THE LAKE HOUSE
Author: Kate Morton
Allen & Unwin RRP $32.99
Review: Monique Mulligan
Kate Morton is one of my favourite mainstream Australian writers; the type of books she writes – gothic-style mystery with old houses and buried secrets – are my favourite. There’s something incredibly romantic about big old houses, once-beautiful but now tangled old gardens, yellowing letters, haunting secrets, ghostly apparitions … they put me in a reader’s swoon every time. The Lake House has all those elements and more, and when I finished reading, I sighed with contentment.
Skillful interweaving of dual narratives, time periods and plot lines reveals a moody and mysterious story which has the disappearance of toddler at its heart. The mystery begins in 1933 when Theo Edevane is found to be missing after an exclusive Midsummer Eve party at the Edevane’s Cornwall home, Loeanneth (Cornish for The Lake House). The police investigation proves fruitless; Theo is not to be found. No one knows if he is dead or alive, but the Edevanes and their contemporaries all have their ideas. Eventually, the Edevanes abandon Loeanneth for London and the case of Theo turns cold.
The summer had ripened and rotted so that autumn when it fell was thick and sullen … Even Mother, usually loath to leave the country, had seemed glad to escape the cold, stultifying sadness of the Lake House (p282-283)
Seventy years later, police officer Sadie Sparrow stumbles upon Loeanneth; the house is ‘as thoroughly forgotten as the garden’ that surrounds it: ‘Tiles were missing from the roof, some of them shattered where they’d fallen, and one of the windowpanes on the top floor was broken … The house before her was deserted. It was hard to put into words, but there was a look about it, an aura it gave off’ (p39-40). Sadie, who’s on enforced leave because of a troubling case involving an abandoned child and missing mother, hears about Theo Edevane’s disappearance and decides to do some digging. Her search leads to Alice Edevane, Theo’s older sister and acclaimed detective novel writer, who isn’t sure she wants the family’s secrets resurrected.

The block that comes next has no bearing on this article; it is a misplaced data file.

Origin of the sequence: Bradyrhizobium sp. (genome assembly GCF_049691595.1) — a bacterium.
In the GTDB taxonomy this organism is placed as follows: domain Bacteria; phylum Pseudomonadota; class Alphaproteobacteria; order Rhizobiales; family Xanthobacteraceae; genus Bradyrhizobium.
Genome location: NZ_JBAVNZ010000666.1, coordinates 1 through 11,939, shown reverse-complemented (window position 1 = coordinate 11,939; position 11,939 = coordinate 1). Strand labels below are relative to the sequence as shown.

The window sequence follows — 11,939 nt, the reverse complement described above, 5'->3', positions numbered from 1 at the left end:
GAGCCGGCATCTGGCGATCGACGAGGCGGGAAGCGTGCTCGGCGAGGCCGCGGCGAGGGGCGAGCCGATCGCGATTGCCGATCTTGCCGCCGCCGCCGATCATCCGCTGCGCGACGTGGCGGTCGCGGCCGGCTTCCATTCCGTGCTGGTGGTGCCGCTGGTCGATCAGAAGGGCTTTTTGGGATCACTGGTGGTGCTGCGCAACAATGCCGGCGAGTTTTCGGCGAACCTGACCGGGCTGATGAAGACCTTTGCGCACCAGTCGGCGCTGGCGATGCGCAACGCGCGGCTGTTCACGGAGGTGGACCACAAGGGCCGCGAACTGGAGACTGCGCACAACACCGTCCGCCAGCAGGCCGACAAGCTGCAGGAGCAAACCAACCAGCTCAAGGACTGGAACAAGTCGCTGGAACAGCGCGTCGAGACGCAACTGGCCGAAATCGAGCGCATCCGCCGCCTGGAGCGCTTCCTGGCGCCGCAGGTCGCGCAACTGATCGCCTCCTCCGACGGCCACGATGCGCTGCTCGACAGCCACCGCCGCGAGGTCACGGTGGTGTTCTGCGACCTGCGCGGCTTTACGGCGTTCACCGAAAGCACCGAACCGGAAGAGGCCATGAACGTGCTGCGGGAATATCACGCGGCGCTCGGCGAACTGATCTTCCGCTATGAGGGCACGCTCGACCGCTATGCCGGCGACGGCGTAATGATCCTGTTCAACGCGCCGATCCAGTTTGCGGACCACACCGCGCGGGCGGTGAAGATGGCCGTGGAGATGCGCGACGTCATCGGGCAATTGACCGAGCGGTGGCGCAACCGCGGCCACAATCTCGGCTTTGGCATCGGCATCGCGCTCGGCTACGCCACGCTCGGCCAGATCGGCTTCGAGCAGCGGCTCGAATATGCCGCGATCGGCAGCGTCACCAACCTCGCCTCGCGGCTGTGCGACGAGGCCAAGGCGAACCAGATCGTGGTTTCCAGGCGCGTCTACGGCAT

The Lake House is a polished and multi-layered read from a writer at the top of her craft. It retains elements fans have grown to love in Morton’s books: atmospheric, gothic mystery; house-as-character – ‘The building had taken on a sullen cast, like a spoiled child who enjoyed being the centre of attention and now wasn’t happy being enjoyed’ (p44). However, Morton ups the ante with by bringing in a detective (a nice link to the popularity of detective stories at the time of Theo’s disappearance): ‘… she knew, in that twist-of-the-gut way a police officer had better hope she developed, that something terrible had happened in that house’ (p44).
Morton twines together familiar themes of love, abandonment, mother-child separation and relationships, and murky pasts; twists are added through explorations of post-traumatic stress disorder and guilt. The result is a completely engrossing and dynamic read that’s hard to set aside once readers are sucked in. I do love a book that makes you think: ‘Maybe so and so did it … no, that would be too obvious … what if …’ Ultimately, I did pick the twist, but the story was so richly and beautifully told it didn’t matter.
Enthralling, haunting and utterly absorbing, The Lake House sucked me into the world of Loeanneth and had me wanting to stay longer. It’s another keeper from Kate Morton – if you haven’t discovered her yet, wait no more.